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South Africa continues to face well-documented challenges and risks. In their earnings presentation earlier this month, beleaguered lender Nedbank (NED SJ) puts a “more of the same” scenario at 50% for the next few years- a grey, twilight or penumbra zone of lacklustre GDP growth, moderate inflation, high single-digit credit growth,  and elevated interest rates. In this scenario, the vexing land question remains in the background, rearing its head now and again, while initiatives to stem corruption continue and Eskom’s finances remain perilous with load-shedding at level 1 and 2. Management at Nedbank seems resigned to the Moody’s downgrade but believes that a great deal is already priced-in. Of course this could all look a lot better with a full embrace of structural reform, policy certainty, public finance improvement, enhanced business and consumer confidence, more investment and less joblessness. The bank apportions a 10% chance to a high stress scenario over the next few years, underpinned by negative news on land reform and corruption, and a 20% probability of a much more benign scenario which is conditioned by better public finances, an Eskom turnaround, and the unlikely eschewing of a downgrade.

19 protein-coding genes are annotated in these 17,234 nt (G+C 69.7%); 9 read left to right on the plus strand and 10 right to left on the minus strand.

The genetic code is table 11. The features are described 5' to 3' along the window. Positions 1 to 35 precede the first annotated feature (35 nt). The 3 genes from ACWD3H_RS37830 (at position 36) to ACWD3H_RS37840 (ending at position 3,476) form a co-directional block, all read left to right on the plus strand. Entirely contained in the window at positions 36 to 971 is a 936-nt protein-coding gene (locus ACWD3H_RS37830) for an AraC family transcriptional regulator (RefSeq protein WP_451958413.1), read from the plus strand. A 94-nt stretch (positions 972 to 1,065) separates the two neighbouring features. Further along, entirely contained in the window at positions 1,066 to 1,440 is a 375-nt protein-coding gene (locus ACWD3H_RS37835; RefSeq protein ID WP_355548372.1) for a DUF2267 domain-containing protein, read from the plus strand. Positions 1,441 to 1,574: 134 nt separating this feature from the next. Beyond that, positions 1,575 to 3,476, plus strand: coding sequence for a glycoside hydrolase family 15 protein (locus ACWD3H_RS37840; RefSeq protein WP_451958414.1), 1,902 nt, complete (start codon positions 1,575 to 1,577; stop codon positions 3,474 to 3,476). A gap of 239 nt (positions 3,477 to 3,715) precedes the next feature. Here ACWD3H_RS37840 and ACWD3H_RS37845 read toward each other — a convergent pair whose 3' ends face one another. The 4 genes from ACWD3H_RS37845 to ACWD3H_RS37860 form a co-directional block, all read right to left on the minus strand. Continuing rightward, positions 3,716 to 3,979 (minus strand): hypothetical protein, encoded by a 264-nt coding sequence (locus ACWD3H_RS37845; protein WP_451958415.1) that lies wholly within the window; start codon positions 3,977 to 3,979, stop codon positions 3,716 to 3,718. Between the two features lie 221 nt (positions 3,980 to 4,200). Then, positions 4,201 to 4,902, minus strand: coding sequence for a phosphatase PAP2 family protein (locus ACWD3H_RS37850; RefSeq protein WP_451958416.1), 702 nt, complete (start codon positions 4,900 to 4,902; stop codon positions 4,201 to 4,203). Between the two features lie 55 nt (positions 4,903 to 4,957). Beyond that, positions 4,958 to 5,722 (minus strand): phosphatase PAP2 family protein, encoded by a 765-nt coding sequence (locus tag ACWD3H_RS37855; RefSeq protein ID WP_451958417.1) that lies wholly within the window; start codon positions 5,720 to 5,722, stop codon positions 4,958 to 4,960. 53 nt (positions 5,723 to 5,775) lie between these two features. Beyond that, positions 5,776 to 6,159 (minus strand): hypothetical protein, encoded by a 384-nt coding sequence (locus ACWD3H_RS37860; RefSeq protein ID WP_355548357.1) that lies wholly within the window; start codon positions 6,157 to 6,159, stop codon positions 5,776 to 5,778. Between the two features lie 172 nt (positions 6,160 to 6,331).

In November, Moody’s flagged load-shedding, a ballooning public debt and budget deficit, inequality and slow economic growth as among the risk factors that could lead to the country being downgraded. Since then, those risk factors have not got any better and are likely to be exacerbated by the economic downturn as a result of Covid-19. The yield on the 10-year South African government bonds spiked to above 12% on Monday. That means the government will have to pay billions more in interest to pay for local roads, hospitals, and services. Wider deficits and additional borrowing are a risk as elsewhere given Covid-19. A Moody’s decision could happen tomorrow. It would be one of the most telegraphed and torturous downgrades of all time.